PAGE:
> 
>         mask = _PAGE_PRESENT|_PAGE_USER;
>         if (write)
>                 mask |= _PAGE_RW;
> 
>         ptep = pte_offset_map(&pmd, addr);
>         do {
>                 pte_t pte = gup_get_pte(ptep);
>                 struct page *page;
> 
>                 if ((pte_flags(pte) & (mask | _PAGE_SPECIAL)) != mask) {
>                         pte_unmap(ptep);
>                         return 0;
>                 }
> -->8-----
> The adaptation uses pte_* macros.
> 
> x86 also uses a more optimized version of pmd_large and pud_large,
> instead of reusing pmd_huge or pud_huge.
> 
> >> +static int gup_pmd_range(pud_t pud, unsigned long addr, unsigned long end,
> >> +             int write, struct page **pages, int *nr)
> >> +{
> >> +     unsigned long next;
> >> +     pmd_t *pmdp;
> >> +
> >> +     pmdp = pmd_offset(&pud, addr);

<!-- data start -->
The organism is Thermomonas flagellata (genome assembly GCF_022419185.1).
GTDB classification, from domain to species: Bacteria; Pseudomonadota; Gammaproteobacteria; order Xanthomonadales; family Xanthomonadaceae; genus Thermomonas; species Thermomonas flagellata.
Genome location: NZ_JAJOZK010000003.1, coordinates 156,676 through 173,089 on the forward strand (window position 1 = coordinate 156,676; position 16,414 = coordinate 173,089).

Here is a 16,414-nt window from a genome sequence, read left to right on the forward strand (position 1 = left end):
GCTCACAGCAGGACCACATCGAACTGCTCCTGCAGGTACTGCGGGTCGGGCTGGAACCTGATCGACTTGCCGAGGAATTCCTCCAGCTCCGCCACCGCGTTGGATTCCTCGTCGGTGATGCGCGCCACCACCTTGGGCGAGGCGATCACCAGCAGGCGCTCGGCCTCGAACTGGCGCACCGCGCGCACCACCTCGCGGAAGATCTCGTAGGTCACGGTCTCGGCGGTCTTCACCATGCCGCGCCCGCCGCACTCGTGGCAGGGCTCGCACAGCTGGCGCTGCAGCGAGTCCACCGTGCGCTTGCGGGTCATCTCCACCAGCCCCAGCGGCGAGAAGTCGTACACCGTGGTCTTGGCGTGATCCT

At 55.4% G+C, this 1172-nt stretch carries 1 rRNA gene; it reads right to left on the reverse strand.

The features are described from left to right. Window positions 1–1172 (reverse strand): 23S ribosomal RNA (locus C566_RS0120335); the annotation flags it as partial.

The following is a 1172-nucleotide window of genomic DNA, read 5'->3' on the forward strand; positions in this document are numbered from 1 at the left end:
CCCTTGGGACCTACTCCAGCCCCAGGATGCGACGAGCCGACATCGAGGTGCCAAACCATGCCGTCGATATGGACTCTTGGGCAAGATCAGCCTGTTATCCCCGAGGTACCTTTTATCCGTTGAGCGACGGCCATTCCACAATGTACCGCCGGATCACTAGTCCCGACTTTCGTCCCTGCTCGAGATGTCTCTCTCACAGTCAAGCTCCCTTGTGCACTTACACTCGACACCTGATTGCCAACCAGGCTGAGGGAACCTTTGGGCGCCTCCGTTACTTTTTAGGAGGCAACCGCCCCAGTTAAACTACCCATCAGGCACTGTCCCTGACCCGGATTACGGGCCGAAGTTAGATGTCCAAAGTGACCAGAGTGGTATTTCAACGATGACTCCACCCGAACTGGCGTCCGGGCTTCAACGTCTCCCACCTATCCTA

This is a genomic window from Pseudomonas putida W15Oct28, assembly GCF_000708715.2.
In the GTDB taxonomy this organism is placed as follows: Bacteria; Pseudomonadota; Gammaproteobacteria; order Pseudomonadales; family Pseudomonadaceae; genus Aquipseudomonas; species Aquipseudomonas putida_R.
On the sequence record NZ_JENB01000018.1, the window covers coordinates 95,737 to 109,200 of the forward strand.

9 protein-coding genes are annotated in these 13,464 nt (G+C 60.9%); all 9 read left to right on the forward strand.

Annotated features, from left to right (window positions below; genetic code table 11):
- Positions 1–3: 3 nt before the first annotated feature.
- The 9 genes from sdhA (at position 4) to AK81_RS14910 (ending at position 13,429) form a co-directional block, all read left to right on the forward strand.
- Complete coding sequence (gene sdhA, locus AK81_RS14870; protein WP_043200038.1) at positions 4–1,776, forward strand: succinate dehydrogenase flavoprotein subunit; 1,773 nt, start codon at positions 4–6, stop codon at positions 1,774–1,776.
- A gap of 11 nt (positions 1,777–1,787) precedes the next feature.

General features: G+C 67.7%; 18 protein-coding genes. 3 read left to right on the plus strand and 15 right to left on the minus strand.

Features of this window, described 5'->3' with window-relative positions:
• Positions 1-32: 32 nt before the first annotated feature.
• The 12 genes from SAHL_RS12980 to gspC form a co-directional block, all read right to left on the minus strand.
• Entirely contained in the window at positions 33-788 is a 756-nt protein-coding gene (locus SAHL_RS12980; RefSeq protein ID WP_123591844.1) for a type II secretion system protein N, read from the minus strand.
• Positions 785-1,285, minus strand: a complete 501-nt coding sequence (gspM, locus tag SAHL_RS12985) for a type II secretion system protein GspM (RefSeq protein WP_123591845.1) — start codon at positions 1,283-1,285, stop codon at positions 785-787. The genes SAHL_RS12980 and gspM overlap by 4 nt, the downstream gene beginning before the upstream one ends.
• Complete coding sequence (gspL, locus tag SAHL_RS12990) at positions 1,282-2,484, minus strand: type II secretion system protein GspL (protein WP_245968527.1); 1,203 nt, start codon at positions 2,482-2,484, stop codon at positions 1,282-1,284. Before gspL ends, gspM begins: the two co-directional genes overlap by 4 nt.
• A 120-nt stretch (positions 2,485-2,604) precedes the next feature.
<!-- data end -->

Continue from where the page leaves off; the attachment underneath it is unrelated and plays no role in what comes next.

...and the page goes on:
> >> +     do {
> >> +             pmd_t pmd = *pmdp;
> >> +
> >> +             next = pmd_addr_end(addr, end);
> >> +             /*
> >> +              * The pmd_trans_splitting() check below explains why
> >> +              * pmdp_splitting_flush has to flush the tlb, to stop
> >> +              * this gup-fast code from running while we set the
> >> +              * splitting bit in the pmd. Returning zero will take
> >> +              * the slow path that will call wait_split_huge_page()
> >> +              * if the pmd is still in splitting state. gup-fast
> >> +              * can't because it has irq disabled and
> >> +              * wait_split_huge_page() would never return as the
> >> +              * tlb flush IPI wouldn't run.
> >> +              */
> >> +             if (pmd_none(pmd) || pmd_trans_splitting(pmd))
> >> +                     return 0;
> >> +             if (unlikely(pmd_huge(pmd))) {
> >> +                     if (!gup_huge_pmd(pmd, addr, next, write, pages, nr))
> >> +                             return 0;
> >> +             } else {